The tax returns themselves are expected to be released publicly in the coming days after certain information is redacted.

"The research that was done as it relates to the mandatory audit program was nonexistent," Neal told reporters after Tuesday's hearing.

Rep. Lloyd Doggett, D-Texas, who sits on the committee, told CNN that the returns showed that there were "tens of millions of dollars in these returns that were claimed without adequate substantiation."

Former IRS Commissioner Josh Koskinen told The New York Times that "it does seem me to be a legitimate question: If the IRS had the responsibility and wasn't auditing, what's the explanation?"

After the IRS finally launched its first audit in 2019, Trump used Freedom of Information Act requests to delay the probe and failed to "provide all the facts needed," among other delay tactics, according to the committee's report. The agency only assigned a single agent to the task, which further slowed down the audit.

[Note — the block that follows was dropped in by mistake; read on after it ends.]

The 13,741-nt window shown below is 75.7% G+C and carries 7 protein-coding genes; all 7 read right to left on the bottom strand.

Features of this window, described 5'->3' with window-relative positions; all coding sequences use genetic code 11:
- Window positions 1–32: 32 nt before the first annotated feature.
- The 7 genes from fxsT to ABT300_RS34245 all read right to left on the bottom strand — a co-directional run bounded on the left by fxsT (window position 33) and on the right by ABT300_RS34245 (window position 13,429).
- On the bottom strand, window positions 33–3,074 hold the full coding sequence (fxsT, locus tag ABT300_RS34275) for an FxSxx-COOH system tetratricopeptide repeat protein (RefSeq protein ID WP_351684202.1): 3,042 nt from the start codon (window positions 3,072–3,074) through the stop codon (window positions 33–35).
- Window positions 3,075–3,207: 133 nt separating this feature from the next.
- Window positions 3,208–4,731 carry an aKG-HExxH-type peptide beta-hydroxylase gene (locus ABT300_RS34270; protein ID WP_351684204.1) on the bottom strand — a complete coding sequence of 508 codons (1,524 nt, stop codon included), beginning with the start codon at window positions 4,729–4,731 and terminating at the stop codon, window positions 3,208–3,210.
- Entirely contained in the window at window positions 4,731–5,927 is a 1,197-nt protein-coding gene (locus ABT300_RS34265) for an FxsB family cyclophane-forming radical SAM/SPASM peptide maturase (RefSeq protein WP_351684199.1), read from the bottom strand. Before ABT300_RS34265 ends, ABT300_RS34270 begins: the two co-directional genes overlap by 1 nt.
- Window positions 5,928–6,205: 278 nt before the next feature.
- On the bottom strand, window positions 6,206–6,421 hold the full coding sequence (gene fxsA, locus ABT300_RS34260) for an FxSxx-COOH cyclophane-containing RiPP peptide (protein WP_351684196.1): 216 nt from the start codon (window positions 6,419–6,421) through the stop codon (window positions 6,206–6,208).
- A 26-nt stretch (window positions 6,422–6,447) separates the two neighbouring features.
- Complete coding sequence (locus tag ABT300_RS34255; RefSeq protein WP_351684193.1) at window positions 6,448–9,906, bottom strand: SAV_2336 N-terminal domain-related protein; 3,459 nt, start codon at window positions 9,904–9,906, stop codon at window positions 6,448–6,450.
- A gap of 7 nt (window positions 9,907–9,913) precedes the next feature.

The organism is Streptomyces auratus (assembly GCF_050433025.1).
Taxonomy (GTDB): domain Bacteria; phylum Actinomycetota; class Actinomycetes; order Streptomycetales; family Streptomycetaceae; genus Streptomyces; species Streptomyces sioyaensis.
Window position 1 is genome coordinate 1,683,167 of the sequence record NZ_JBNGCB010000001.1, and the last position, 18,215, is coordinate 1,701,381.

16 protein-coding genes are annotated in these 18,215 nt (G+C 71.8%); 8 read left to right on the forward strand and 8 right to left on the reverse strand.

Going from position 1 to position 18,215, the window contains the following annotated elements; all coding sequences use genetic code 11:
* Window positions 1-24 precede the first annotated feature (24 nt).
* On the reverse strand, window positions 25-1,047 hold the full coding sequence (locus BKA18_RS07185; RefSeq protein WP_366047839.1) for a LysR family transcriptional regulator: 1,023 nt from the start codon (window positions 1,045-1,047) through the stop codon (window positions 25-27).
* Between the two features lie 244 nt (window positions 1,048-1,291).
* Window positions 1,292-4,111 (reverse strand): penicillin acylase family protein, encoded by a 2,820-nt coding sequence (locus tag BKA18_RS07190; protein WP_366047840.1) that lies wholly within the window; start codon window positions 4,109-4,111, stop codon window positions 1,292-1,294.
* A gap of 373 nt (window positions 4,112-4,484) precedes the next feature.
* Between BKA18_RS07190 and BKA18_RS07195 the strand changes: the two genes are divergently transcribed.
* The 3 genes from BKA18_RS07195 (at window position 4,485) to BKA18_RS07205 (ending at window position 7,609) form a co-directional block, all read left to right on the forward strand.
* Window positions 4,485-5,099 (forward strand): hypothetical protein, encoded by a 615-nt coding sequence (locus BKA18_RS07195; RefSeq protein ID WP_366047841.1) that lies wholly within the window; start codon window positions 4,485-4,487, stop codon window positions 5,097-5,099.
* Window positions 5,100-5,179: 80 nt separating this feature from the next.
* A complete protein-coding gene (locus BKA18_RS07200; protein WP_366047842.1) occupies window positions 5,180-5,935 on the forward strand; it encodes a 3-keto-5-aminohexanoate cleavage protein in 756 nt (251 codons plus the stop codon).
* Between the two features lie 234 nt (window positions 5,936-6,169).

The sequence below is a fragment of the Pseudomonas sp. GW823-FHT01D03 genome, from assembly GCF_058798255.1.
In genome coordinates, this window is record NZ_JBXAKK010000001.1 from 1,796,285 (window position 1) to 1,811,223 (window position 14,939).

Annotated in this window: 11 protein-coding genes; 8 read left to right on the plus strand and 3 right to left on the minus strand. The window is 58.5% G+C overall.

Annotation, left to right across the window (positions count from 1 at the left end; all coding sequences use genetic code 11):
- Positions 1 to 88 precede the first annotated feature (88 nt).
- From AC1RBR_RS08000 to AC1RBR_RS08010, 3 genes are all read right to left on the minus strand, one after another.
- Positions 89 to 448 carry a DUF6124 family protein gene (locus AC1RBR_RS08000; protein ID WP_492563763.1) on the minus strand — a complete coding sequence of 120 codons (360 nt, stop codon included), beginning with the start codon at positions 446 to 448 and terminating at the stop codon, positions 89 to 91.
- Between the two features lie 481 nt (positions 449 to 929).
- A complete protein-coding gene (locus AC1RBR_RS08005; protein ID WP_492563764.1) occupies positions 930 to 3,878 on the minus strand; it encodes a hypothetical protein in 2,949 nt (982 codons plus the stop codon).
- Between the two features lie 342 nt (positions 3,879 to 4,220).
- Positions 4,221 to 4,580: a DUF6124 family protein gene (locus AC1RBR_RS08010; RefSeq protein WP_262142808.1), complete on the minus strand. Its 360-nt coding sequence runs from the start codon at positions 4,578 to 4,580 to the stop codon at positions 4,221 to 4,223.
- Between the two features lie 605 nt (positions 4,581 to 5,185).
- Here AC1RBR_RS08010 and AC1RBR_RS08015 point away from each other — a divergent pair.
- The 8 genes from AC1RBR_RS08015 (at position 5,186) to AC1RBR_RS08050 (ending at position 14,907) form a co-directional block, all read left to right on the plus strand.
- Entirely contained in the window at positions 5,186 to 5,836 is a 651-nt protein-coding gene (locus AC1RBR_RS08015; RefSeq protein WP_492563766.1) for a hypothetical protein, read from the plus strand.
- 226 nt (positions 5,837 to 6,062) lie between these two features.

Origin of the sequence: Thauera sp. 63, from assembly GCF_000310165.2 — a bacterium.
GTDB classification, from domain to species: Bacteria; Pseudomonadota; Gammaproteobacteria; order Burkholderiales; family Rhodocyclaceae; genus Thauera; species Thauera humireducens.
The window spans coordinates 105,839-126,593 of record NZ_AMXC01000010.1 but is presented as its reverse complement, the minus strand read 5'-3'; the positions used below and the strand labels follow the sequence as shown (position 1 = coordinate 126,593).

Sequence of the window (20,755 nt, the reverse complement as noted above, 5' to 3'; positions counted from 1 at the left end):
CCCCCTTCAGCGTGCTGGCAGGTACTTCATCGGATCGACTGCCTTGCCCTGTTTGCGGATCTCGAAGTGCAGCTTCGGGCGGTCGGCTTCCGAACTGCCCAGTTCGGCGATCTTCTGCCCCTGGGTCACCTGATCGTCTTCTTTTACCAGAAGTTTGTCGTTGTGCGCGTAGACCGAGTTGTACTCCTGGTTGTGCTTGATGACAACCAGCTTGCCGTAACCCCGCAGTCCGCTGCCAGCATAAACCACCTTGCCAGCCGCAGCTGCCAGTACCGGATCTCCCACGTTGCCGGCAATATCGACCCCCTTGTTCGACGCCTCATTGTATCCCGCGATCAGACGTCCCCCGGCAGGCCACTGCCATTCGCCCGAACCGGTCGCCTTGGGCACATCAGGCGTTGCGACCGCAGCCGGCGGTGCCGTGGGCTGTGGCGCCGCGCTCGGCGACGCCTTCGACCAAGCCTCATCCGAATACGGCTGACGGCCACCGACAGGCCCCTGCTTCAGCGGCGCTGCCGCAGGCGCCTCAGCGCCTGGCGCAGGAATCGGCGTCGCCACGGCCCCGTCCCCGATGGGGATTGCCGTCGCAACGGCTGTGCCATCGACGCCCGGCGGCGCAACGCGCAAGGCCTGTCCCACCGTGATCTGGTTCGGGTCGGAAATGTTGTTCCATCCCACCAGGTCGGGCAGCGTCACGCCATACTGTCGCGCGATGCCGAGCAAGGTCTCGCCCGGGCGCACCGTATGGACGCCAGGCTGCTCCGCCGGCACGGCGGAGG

A Wall Street Journal analysis of the tax data released by the committee showed that Trump and his wife Melania declared "negative income" in four of the six years between 2015 and 2020. The Trumps paid $750 or less in income taxes in three of those years. In all, their total net tax liability over the six years was $1.8 million, including self-employment taxes and household employment taxes.